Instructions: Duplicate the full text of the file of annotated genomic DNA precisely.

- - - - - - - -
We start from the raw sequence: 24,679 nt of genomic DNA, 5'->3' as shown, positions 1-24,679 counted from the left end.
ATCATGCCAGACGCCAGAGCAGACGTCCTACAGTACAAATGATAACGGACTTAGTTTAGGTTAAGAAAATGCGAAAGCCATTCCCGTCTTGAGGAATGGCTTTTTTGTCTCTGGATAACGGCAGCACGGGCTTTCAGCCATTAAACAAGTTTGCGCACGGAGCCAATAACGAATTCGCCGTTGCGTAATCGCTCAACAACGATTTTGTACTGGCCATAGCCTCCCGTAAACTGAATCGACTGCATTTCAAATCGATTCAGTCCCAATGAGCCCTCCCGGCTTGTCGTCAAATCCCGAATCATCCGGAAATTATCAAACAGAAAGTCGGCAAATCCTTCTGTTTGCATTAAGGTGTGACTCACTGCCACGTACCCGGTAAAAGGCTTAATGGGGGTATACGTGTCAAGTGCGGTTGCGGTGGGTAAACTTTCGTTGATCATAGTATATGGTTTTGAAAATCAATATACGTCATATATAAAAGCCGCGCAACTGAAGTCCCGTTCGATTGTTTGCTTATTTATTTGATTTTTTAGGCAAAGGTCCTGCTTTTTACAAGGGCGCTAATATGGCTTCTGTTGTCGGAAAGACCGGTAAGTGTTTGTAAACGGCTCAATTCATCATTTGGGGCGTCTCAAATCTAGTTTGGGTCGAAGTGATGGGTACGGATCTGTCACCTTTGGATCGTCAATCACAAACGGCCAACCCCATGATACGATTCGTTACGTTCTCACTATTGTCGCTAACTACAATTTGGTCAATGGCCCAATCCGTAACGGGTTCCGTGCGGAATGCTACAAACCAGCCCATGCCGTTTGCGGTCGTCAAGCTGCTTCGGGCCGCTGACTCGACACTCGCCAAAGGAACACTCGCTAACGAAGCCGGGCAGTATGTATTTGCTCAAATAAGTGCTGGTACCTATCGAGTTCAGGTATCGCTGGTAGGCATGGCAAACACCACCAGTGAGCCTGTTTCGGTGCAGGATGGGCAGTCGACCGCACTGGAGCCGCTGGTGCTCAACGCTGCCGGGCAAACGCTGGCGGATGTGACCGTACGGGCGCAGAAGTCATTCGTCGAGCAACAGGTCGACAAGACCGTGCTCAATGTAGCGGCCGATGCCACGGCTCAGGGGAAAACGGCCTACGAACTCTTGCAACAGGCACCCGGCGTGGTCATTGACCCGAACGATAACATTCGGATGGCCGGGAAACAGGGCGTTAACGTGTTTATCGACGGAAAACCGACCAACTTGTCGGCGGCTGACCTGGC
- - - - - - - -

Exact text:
We start from the raw sequence: 24,679 nt of genomic DNA, 5'->3' as shown, positions 1-24,679 counted from the left end.
ATCATGCCAGACGCCAGAGCAGACGTCCTACAGTACAAATGATAACGGACTTAGTTTAGGTTAAGAAAATGCGAAAGCCATTCCCGTCTTGAGGAATGGCTTTTTTGTCTCTGGATAACGGCAGCACGGGCTTTCAGCCATTAAACAAGTTTGCGCACGGAGCCAATAACGAATTCGCCGTTGCGTAATCGCTCAACAACGATTTTGTACTGGCCATAGCCTCCCGTAAACTGAATCGACTGCATTTCAAATCGATTCAGTCCCAATGAGCCCTCCCGGCTTGTCGTCAAATCCCGAATCATCCGGAAATTATCAAACAGAAAGTCGGCAAATCCTTCTGTTTGCATTAAGGTGTGACTCACTGCCACGTACCCGGTAAAAGGCTTAATGGGGGTATACGTGTCAAGTGCGGTTGCGGTGGGTAAACTTTCGTTGATCATAGTATATGGTTTTGAAAATCAATATACGTCATATATAAAAGCCGCGCAACTGAAGTCCCGTTCGATTGTTTGCTTATTTATTTGATTTTTTAGGCAAAGGTCCTGCTTTTTACAAGGGCGCTAATATGGCTTCTGTTGTCGGAAAGACCGGTAAGTGTTTGTAAACGGCTCAATTCATCATTTGGGGCGTCTCAAATCTAGTTTGGGTCGAAGTGATGGGTACGGATCTGTCACCTTTGGATCGTCAATCACAAACGGCCAACCCCATGATACGATTCGTTACGTTCTCACTATTGTCGCTAACTACAATTTGGTCAATGGCCCAATCCGTAACGGGTTCCGTGCGGAATGCTACAAACCAGCCCATGCCGTTTGCGGTCGTCAAGCTGCTTCGGGCCGCTGACTCGACACTCGCCAAAGGAACACTCGCTAACGAAGCCGGGCAGTATGTATTTGCTCAAATAAGTGCTGGTACCTATCGAGTTCAGGTATCGCTGGTAGGCATGGCAAACACCACCAGTGAGCCTGTTTCGGTGCAGGATGGGCAGTCGACCGCACTGGAGCCGCTGGTGCTCAACGCTGCCGGGCAAACGCTGGCGGATGTGACCGTACGGGCGCAGAAGTCATTCGTCGAGCAACAGGTCGACAAGACCGTGCTCAATGTAGCGGCCGATGCCACGGCTCAGGGGAAAACGGCCTACGAACTCTTGCAACAGGCACCCGGCGTGGTCATTGACCCGAACGATAACATTCGGATGGCCGGGAAACAGGGCGTTAACGTGTTTATCGACGGAAAACCGACCAACTTGTCGGCGGCTGACCTGGC